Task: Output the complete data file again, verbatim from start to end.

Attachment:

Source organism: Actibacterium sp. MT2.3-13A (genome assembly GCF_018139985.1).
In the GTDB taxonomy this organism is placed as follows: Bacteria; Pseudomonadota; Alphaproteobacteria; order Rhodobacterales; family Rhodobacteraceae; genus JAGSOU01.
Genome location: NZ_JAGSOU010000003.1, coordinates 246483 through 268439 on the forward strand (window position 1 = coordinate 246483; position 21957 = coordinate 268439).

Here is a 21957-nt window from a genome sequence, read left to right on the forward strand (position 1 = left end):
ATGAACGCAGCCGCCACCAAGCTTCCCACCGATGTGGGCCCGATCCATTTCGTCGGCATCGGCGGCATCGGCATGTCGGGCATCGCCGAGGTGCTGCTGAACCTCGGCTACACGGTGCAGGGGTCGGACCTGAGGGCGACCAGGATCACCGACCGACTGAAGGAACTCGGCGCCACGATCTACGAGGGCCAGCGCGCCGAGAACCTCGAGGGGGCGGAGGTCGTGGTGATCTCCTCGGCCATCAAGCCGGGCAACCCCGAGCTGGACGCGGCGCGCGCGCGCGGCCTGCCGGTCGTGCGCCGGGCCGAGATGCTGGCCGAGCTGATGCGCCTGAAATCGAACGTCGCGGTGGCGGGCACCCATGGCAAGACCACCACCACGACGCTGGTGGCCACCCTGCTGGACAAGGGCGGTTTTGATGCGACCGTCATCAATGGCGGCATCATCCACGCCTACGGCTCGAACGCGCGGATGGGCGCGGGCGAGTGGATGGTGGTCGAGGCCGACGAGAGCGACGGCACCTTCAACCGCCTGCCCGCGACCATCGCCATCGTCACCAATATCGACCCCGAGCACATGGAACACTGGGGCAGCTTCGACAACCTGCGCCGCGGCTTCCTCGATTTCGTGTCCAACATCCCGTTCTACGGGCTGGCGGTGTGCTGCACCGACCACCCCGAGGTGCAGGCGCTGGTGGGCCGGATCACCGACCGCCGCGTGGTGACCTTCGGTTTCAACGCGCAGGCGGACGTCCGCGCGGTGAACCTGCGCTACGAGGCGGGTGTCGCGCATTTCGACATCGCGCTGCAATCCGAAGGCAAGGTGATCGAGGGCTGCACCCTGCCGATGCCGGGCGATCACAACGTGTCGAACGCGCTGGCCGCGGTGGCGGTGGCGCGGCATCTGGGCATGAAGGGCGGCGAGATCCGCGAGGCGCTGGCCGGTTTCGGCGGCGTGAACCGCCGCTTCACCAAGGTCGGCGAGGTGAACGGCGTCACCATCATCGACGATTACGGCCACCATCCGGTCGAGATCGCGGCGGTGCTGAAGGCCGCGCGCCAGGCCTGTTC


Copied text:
Source organism: Actibacterium sp. MT2.3-13A (genome assembly GCF_018139985.1).
In the GTDB taxonomy this organism is placed as follows: Bacteria; Pseudomonadota; Alphaproteobacteria; order Rhodobacterales; family Rhodobacteraceae; genus JAGSOU01.
Genome location: NZ_JAGSOU010000003.1, coordinates 246483 through 268439 on the forward strand (window position 1 = coordinate 246483; position 21957 = coordinate 268439).

Here is a 21957-nt window from a genome sequence, read left to right on the forward strand (position 1 = left end):
ATGAACGCAGCCGCCACCAAGCTTCCCACCGATGTGGGCCCGATCCATTTCGTCGGCATCGGCGGCATCGGCATGTCGGGCATCGCCGAGGTGCTGCTGAACCTCGGCTACACGGTGCAGGGGTCGGACCTGAGGGCGACCAGGATCACCGACCGACTGAAGGAACTCGGCGCCACGATCTACGAGGGCCAGCGCGCCGAGAACCTCGAGGGGGCGGAGGTCGTGGTGATCTCCTCGGCCATCAAGCCGGGCAACCCCGAGCTGGACGCGGCGCGCGCGCGCGGCCTGCCGGTCGTGCGCCGGGCCGAGATGCTGGCCGAGCTGATGCGCCTGAAATCGAACGTCGCGGTGGCGGGCACCCATGGCAAGACCACCACCACGACGCTGGTGGCCACCCTGCTGGACAAGGGCGGTTTTGATGCGACCGTCATCAATGGCGGCATCATCCACGCCTACGGCTCGAACGCGCGGATGGGCGCGGGCGAGTGGATGGTGGTCGAGGCCGACGAGAGCGACGGCACCTTCAACCGCCTGCCCGCGACCATCGCCATCGTCACCAATATCGACCCCGAGCACATGGAACACTGGGGCAGCTTCGACAACCTGCGCCGCGGCTTCCTCGATTTCGTGTCCAACATCCCGTTCTACGGGCTGGCGGTGTGCTGCACCGACCACCCCGAGGTGCAGGCGCTGGTGGGCCGGATCACCGACCGCCGCGTGGTGACCTTCGGTTTCAACGCGCAGGCGGACGTCCGCGCGGTGAACCTGCGCTACGAGGCGGGTGTCGCGCATTTCGACATCGCGCTGCAATCCGAAGGCAAGGTGATCGAGGGCTGCACCCTGCCGATGCCGGGCGATCACAACGTGTCGAACGCGCTGGCCGCGGTGGCGGTGGCGCGGCATCTGGGCATGAAGGGCGGCGAGATCCGCGAGGCGCTGGCCGGTTTCGGCGGCGTGAACCGCCGCTTCACCAAGGTCGGCGAGGTGAACGGCGTCACCATCATCGACGATTACGGCCACCATCCGGTCGAGATCGCGGCGGTGCTGAAGGCCGCGCGCCAGGCCTGTTC